The other notable moment on Tormato is Squire's beautiful love song "Onward." The musical landscape is very simple, relaxed, and uncluttered, with a sparse orchestral arrangement that does what the orchestra on Time and a Word was mostly unable to do -- augment the music rather than ruin it. A silky French horn takes the solo, gracefully gliding over the band's gentle backdrop, while Anderson and Squire sing together in a gorgeous harmony before and after the horn solo. And in comparison to Anderson's obscure lyrical concepts of cosmic love, here we have Squire writing simply and straightforwardly in what amounts to an ode to a lover. There is beauty and grace in this simplicity, a surprising change of pace for Yes: "Contained in everything I do, there's a love, I feel for you/Proclaimed in everything I write, you're the light, burning brightly/Onward through the night/Onward through the night/Onward through the night of my life." The band revisited this song for its 1996 California reunion shows and reworked the arrangement into something equally as sublime as the original -- it has gone down very favorably with the fans. After hearing this song, you'll see it's little wonder why many Yes fans have chosen to play it at their weddings.

Ah, but for now, back to the rest of the album, if we must. Bearable are "Madrigal," for its harpsichord work and some beautiful singing, and "Arriving UFO," despite the occasional aural clutter, the ridiculous spaceship noises, and the goofy lyrics (well, what would you expect?) that sort of pick up where Styx left off with "Come Sail Away" and go a little bit too far. But then things get really bad: "Don't Kill the Whale" is one of Anderson's very ill-advised forays into social awareness, with a hopelessly dopey musical backdrop, led by the aforementioned Wakeman keyboard squeals. (Maybe he was trying to imitate whalespeak?) And "Circus of Heaven" is every bit as hokey as you'd expect it to be from the title alone, except that it's even worse than that, with Anderson's syrupy sentimentality and faux-childlike wonderment at the parade of mythical animals and historical scenes and gods and monsters and what-not being made all the worse by a band accompaniment that's supposed to sound something like a mystical calliope but instead sounds more like "Being for the Benefit of Mr. Kite" with about half the energy and none of the self-aware humor. Oh, and Anderson's young son Damion wraps things up with another bit of overly precious twee, as he laments over the festivities: "No clowns." Gah! Yes critics are more than justified in their sniping when it comes to this turkey.

Otherwise notable is that Eddie Offord still hadn't returned to the producer's desk (he wasn't missed so much on Going for the One but could have been of at least some help in sorting out this mess) and the mix is dreadfully thin and unbalanced. And as for the album cover this time out, Roger Dean still hadn't returned. Hipgnosis, the maker of the odd Going for the One cover, created this one too, featuring a blue-screened photo of a man's torso, clothed in a suit, his hands holding a set of divining rods. What relation this holds to the music, I haven't a clue. But now, to understand this next part, you have to know that the original title of this album was to be simply Tor, in recognition of a rock formation in England called Yes Tor, where, according to the liner notes, "on a clear day, from the top, you can see far away places with strange sounding names." (Hey, c'mon, would I make something like that up?) Well, the cover photographer reportedly thought something was missing from his landscape and decided to pelt his photo with a tomato, and then take a picture of that. Combine that with the original title of this album and you get -- that's right -- Tormato. Why the band approved of this is a mystery to me, unless they thought of it as being an ironic twist or a pre-emptive strike aimed at those who they knew would criticize the album. Instead, it simply served as an unfortunate commentary on the music contained therein and was much too symbolic of the critical flogging bands like Yes were enduring by 1978, in the wake of the punk revolution. In other words, the splattered tomato unwittingly did the critics' work for them.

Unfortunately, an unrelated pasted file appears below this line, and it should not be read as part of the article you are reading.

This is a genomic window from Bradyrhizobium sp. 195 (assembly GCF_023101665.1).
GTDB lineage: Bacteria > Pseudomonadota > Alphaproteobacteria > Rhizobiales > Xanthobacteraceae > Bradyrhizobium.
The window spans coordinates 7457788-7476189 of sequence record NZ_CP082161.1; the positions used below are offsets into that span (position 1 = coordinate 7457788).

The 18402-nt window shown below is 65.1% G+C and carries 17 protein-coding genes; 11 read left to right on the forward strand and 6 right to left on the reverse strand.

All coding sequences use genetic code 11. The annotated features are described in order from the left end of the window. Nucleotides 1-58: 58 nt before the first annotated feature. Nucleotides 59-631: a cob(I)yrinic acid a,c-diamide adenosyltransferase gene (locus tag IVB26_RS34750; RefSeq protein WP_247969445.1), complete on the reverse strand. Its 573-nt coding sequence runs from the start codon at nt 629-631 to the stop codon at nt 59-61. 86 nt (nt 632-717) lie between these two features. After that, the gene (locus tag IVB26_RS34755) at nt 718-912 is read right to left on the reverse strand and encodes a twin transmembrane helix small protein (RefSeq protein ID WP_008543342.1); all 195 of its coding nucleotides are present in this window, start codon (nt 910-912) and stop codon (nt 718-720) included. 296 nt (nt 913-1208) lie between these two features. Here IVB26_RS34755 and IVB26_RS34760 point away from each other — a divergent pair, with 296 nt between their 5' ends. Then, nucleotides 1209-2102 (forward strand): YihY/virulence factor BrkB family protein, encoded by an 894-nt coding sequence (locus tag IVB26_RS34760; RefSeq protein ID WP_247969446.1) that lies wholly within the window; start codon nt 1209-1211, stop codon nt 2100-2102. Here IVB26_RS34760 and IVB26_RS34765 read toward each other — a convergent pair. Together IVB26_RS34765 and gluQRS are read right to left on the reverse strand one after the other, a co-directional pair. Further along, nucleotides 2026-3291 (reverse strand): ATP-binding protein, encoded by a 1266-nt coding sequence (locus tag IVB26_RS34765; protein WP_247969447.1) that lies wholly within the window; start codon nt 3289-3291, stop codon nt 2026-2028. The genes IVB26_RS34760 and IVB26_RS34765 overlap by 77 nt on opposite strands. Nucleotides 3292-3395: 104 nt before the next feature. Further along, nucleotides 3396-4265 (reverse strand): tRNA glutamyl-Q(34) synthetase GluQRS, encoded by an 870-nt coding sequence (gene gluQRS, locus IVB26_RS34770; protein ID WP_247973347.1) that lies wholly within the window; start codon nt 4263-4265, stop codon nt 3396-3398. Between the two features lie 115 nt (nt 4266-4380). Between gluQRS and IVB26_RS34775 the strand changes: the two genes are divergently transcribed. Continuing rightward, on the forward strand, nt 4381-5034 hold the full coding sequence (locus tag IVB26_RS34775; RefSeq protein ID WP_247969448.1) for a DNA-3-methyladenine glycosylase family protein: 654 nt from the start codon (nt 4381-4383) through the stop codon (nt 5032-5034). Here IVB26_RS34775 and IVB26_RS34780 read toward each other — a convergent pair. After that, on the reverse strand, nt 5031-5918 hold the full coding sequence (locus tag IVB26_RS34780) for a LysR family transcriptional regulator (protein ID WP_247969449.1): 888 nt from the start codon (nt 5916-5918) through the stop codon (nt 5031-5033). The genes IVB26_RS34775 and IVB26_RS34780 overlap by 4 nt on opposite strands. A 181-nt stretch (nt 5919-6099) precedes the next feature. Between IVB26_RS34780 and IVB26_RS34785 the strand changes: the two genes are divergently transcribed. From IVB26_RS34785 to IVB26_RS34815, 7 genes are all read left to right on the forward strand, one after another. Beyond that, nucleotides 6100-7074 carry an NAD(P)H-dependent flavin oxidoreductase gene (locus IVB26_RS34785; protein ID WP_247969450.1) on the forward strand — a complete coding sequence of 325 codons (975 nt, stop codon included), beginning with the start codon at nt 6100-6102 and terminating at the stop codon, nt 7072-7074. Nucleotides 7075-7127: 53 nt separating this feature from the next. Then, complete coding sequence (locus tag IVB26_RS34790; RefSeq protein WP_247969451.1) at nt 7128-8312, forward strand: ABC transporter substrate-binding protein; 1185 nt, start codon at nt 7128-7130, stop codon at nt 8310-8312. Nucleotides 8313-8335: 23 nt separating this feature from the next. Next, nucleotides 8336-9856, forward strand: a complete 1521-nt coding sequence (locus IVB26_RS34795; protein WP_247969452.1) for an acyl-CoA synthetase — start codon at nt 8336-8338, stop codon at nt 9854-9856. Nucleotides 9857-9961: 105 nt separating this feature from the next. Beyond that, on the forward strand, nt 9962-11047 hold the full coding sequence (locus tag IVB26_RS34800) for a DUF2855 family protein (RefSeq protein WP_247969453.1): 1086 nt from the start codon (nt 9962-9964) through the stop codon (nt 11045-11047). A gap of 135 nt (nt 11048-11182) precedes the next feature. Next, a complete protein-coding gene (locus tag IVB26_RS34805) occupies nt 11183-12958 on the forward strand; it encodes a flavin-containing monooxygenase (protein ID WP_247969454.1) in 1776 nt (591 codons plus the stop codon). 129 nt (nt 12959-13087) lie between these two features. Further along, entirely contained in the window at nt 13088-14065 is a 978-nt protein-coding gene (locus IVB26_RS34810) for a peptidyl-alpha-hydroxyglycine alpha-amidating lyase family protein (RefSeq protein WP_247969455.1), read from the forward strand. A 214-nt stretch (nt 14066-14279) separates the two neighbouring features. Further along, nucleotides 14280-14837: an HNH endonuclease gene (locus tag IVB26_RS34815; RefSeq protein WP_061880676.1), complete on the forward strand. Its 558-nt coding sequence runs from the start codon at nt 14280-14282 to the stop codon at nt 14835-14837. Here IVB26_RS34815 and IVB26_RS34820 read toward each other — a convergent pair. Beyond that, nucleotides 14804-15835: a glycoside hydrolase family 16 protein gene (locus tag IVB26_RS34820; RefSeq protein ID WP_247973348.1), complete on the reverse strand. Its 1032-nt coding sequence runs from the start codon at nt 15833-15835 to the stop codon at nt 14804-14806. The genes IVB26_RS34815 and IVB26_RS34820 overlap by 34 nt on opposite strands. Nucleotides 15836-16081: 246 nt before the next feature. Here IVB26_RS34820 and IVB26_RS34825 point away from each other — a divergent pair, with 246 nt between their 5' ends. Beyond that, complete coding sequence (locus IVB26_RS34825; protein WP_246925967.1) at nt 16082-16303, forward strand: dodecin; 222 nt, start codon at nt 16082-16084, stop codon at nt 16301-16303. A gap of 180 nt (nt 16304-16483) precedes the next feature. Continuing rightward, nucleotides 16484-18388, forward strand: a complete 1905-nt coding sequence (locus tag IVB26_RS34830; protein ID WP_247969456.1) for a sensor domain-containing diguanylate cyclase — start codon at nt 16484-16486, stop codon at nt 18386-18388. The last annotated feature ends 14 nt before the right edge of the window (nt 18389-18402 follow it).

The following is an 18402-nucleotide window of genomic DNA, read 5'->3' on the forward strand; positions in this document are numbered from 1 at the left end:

It wasn't by accident that the band members appear on the back cover looking off in different directions through dark glasses. Tormato, after all, suggested a band that lacked focus and didn't know which way to go next. in light of increasing record-company pressures, a changing musical climate, and critical backlash. Amidst this melee, Yes grew weary and found itself on the verge of burning out. The magic of Going for the One could not be sustained.

The group would try to carry on, but it was inevitable that something would have to change. And when it did, it shocked everybody.
. . . . . . . . . . . . . . . .